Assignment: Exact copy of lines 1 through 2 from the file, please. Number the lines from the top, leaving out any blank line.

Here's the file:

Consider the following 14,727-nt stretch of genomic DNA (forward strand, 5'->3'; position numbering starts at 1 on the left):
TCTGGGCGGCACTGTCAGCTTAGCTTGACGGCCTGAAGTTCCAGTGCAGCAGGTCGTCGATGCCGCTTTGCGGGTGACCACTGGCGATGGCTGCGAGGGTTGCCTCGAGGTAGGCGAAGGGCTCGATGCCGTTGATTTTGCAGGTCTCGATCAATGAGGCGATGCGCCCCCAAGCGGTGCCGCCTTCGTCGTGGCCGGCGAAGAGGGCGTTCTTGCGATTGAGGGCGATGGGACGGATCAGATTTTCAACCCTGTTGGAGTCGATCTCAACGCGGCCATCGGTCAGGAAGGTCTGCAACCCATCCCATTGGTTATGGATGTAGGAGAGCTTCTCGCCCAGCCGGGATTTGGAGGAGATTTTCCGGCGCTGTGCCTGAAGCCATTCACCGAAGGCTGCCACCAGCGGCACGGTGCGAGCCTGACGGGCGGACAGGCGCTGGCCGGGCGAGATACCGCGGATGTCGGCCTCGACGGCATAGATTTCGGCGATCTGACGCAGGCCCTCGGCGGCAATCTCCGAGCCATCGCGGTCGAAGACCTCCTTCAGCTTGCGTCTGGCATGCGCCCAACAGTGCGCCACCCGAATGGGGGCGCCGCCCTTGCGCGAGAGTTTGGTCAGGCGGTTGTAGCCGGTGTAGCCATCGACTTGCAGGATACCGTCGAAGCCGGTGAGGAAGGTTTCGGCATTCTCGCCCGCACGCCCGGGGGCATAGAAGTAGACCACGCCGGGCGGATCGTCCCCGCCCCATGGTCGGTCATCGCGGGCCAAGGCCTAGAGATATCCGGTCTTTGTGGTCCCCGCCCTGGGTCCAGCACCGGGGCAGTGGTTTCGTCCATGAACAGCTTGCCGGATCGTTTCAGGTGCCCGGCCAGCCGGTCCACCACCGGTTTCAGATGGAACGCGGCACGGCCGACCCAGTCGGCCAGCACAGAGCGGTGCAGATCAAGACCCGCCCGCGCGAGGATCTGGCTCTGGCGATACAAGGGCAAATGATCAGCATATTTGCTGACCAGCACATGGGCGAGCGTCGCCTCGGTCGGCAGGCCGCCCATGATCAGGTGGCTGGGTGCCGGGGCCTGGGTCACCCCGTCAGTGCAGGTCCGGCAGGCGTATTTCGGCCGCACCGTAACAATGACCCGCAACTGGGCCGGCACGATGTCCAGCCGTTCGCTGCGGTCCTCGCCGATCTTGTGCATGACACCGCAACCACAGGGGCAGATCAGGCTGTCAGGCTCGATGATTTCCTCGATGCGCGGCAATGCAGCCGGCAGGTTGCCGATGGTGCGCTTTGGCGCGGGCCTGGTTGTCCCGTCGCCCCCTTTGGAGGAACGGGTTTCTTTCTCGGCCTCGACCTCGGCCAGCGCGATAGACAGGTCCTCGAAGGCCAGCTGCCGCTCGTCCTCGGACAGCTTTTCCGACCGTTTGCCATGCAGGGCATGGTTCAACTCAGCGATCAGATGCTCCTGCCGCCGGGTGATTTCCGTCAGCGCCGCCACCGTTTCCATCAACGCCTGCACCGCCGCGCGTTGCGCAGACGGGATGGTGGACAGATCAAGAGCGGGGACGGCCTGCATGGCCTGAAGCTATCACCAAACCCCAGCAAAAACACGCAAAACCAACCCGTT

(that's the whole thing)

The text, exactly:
Consider the following 14,727-nt stretch of genomic DNA (forward strand, 5'->3'; position numbering starts at 1 on the left):
TCTGGGCGGCACTGTCAGCTTAGCTTGACGGCCTGAAGTTCCAGTGCAGCAGGTCGTCGATGCCGCTTTGCGGGTGACCACTGGCGATGGCTGCGAGGGTTGCCTCGAGGTAGGCGAAGGGCTCGATGCCGTTGATTTTGCAGGTCTCGATCAATGAGGCGATGCGCCCCCAAGCGGTGCCGCCTTCGTCGTGGCCGGCGAAGAGGGCGTTCTTGCGATTGAGGGCGATGGGACGGATCAGATTTTCAACCCTGTTGGAGTCGATCTCAACGCGGCCATCGGTCAGGAAGGTCTGCAACCCATCCCATTGGTTATGGATGTAGGAGAGCTTCTCGCCCAGCCGGGATTTGGAGGAGATTTTCCGGCGCTGTGCCTGAAGCCATTCACCGAAGGCTGCCACCAGCGGCACGGTGCGAGCCTGACGGGCGGACAGGCGCTGGCCGGGCGAGATACCGCGGATGTCGGCCTCGACGGCATAGATTTCGGCGATCTGACGCAGGCCCTCGGCGGCAATCTCCGAGCCATCGCGGTCGAAGACCTCCTTCAGCTTGCGTCTGGCATGCGCCCAACAGTGCGCCACCCGAATGGGGGCGCCGCCCTTGCGCGAGAGTTTGGTCAGGCGGTTGTAGCCGGTGTAGCCATCGACTTGCAGGATACCGTCGAAGCCGGTGAGGAAGGTTTCGGCATTCTCGCCCGCACGCCCGGGGGCATAGAAGTAGACCACGCCGGGCGGATCGTCCCCGCCCCATGGTCGGTCATCGCGGGCCAAGGCCTAGAGATATCCGGTCTTTGTGGTCCCCGCCCTGGGTCCAGCACCGGGGCAGTGGTTTCGTCCATGAACAGCTTGCCGGATCGTTTCAGGTGCCCGGCCAGCCGGTCCACCACCGGTTTCAGATGGAACGCGGCACGGCCGACCCAGTCGGCCAGCACAGAGCGGTGCAGATCAAGACCCGCCCGCGCGAGGATCTGGCTCTGGCGATACAAGGGCAAATGATCAGCATATTTGCTGACCAGCACATGGGCGAGCGTCGCCTCGGTCGGCAGGCCGCCCATGATCAGGTGGCTGGGTGCCGGGGCCTGGGTCACCCCGTCAGTGCAGGTCCGGCAGGCGTATTTCGGCCGCACCGTAACAATGACCCGCAACTGGGCCGGCACGATGTCCAGCCGTTCGCTGCGGTCCTCGCCGATCTTGTGCATGACACCGCAACCACAGGGGCAGATCAGGCTGTCAGGCTCGATGATTTCCTCGATGCGCGGCAATGCAGCCGGCAGGTTGCCGATGGTGCGCTTTGGCGCGGGCCTGGTTGTCCCGTCGCCCCCTTTGGAGGAACGGGTTTCTTTCTCGGCCTCGACCTCGGCCAGCGCGATAGACAGGTCCTCGAAGGCCAGCTGCCGCTCGTCCTCGGACAGCTTTTCCGACCGTTTGCCATGCAGGGCATGGTTCAACTCAGCGATCAGATGCTCCTGCCGCCGGGTGATTTCCGTCAGCGCCGCCACCGTTTCCATCAACGCCTGCACCGCCGCGCGTTGCGCAGACGGGATGGTGGACAGATCAAGAGCGGGGACGGCCTGCATGGCCTGAAGCTATCACCAAACCCCAGCAAAAACACGCAAAACCAACCCGTT